Skip to content

Retired Whitehorse teacher guilty of sexually assaulting student in the 1980s

Territorial court finds Paul Deuling guilty on one of five counts all sharing an alleged victim.
The Yukon Territorial Court found retired teacher Paul Deuling guilty of one of the five sexual misconduct charges he faced. A former student was the alleged victim in all five. (Jim Elliot/Yukon News)

The following story contains explicit details of sexual assault. Rapid access counselling is available in the Yukon at 867-456-3838. Mental health support is available 24/7 at the Wellness Together Canada hotline at 1-866-585-0445.

A retired Whitehorse teacher has been found guilty of sexually assaulting a former student.

The verdict found him guilty of one of five charges following a trial last fall. The decision was read in court on Dec. 9.

Paul Deuling, now in his 70s, was charged with the sexual offences, alleged to have taken place in the 1980s, in 2019. The Yukon Territorial Court, presided over by Judge Brian Neal, heard evidence about the accusations against Deuling in a trial spanning late September of this year.

Deuling was accused by a former student at a Whitehorse school who also played sports on teams he coached. She had been a child or teenager at the time of all the alleged offences. The accusations came first in a 2018 civil suit that is ongoing.

The accusations included events of inappropriate touching and a kiss while the woman was at the school and also allegations that Deuling raped her on two occasions when she was an older teen. The court heard there was continued sexual contact between Deuling and the alleged victim in the months following the second alleged assault, which the woman maintained in testimony was also not consensual.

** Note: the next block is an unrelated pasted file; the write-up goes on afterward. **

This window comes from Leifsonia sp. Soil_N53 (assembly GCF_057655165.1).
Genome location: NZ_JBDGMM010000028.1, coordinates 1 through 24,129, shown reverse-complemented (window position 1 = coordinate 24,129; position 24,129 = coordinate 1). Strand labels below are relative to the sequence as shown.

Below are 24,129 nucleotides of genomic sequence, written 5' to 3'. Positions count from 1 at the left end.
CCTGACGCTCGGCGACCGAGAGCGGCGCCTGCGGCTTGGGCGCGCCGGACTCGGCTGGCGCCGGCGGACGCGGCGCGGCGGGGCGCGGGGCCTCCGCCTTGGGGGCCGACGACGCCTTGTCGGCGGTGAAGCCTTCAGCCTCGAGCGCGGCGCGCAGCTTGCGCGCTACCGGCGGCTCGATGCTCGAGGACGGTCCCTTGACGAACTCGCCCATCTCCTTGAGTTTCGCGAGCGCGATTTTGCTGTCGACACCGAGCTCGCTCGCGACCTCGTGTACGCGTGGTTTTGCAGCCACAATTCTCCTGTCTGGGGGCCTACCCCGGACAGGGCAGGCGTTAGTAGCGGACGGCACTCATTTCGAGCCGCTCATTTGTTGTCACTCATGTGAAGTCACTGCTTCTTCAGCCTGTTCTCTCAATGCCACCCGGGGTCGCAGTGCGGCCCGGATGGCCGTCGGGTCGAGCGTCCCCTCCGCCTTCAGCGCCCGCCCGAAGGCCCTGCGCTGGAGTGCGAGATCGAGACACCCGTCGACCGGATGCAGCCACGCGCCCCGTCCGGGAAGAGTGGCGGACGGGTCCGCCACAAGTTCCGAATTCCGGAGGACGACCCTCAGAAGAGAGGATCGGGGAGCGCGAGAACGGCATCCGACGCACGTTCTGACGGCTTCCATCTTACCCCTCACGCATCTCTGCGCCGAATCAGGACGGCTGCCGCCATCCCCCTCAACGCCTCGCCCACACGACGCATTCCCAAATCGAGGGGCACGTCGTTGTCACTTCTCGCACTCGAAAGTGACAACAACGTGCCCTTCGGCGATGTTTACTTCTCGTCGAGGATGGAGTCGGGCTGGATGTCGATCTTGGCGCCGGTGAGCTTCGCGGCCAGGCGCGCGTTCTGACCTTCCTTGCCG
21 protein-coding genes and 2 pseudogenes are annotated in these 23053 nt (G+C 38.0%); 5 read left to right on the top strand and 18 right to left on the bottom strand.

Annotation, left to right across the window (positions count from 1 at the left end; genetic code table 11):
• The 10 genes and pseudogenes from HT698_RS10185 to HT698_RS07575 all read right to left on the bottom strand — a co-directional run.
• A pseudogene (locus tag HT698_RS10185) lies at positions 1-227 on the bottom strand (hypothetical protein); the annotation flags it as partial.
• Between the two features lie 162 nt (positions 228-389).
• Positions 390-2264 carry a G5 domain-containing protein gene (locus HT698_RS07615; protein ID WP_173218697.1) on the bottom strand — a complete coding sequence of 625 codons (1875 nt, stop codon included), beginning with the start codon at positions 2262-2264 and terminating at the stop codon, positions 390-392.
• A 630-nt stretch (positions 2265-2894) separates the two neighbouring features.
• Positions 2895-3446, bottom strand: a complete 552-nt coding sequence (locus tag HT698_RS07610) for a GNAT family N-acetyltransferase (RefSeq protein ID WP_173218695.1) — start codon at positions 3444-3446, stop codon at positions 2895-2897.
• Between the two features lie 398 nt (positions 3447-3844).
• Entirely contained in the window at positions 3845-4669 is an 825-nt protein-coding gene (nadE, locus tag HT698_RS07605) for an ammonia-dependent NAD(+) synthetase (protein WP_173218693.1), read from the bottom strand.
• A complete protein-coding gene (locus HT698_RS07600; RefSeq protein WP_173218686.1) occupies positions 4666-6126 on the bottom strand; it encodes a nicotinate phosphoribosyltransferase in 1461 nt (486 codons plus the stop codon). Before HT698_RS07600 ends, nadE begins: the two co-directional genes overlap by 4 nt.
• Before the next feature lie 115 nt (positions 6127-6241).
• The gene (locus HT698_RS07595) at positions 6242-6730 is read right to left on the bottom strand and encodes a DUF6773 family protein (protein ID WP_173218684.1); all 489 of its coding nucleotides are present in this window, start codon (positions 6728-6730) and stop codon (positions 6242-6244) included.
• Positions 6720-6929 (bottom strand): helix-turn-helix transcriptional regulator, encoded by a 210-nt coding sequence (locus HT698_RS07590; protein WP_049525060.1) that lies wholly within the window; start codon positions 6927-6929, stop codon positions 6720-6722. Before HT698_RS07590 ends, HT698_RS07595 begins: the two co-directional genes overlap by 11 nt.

The court heard accounts from the alleged victim, whose name is protected by a publication ban, as well as from eight other witnesses. The others included teachers and administrators in the Whitehorse school system at the time of the alleged offences and members of the alleged victim’s family. Deuling did not take the stand.

In his Dec. 9 judgement, which took more than two-and-a-half hours to read, Neal explained his reasons for arriving at a guilty or not guilty verdict in each of the five alleged offences. While Neal found inconsistencies between testimony from the alleged victim and other witnesses, he found that these specific faults shouldn’t mar the credibility of her overall testimony. The judge noted that some of the events took place more that 40 years ago.

The first allegation heard was that Deuling’s contact with the woman while teaching or coaching her in sports or gym classes amounted to indecent assault, a criminal offence that is no longer in the Criminal Code but was in the early 80s when the contact is supposed to have taken place. Neal found significant concerns about the reliability of the woman’s testimony saying that it was difficult to believe that Deuling touched her as described with other students and female teachers present. He also noted instances where her testimony or statements she had given to police contradicted information she gave on the stand. Neal found Deuling not guilty on this count, citing reasonable doubt that the events happened as described.

The second count, this one an alleged sexual assault, dealt with Deuling allegedly grabbing and kissing the alleged victim when she was in his office adjoining the school’s gym after school hours.

The alleged victim testified that she went to the school after hours to discuss her absences, which she said were caused by the chaotic situation in her home, with Deuling. Neal found this testimony was contradicted by evidence from other witnesses.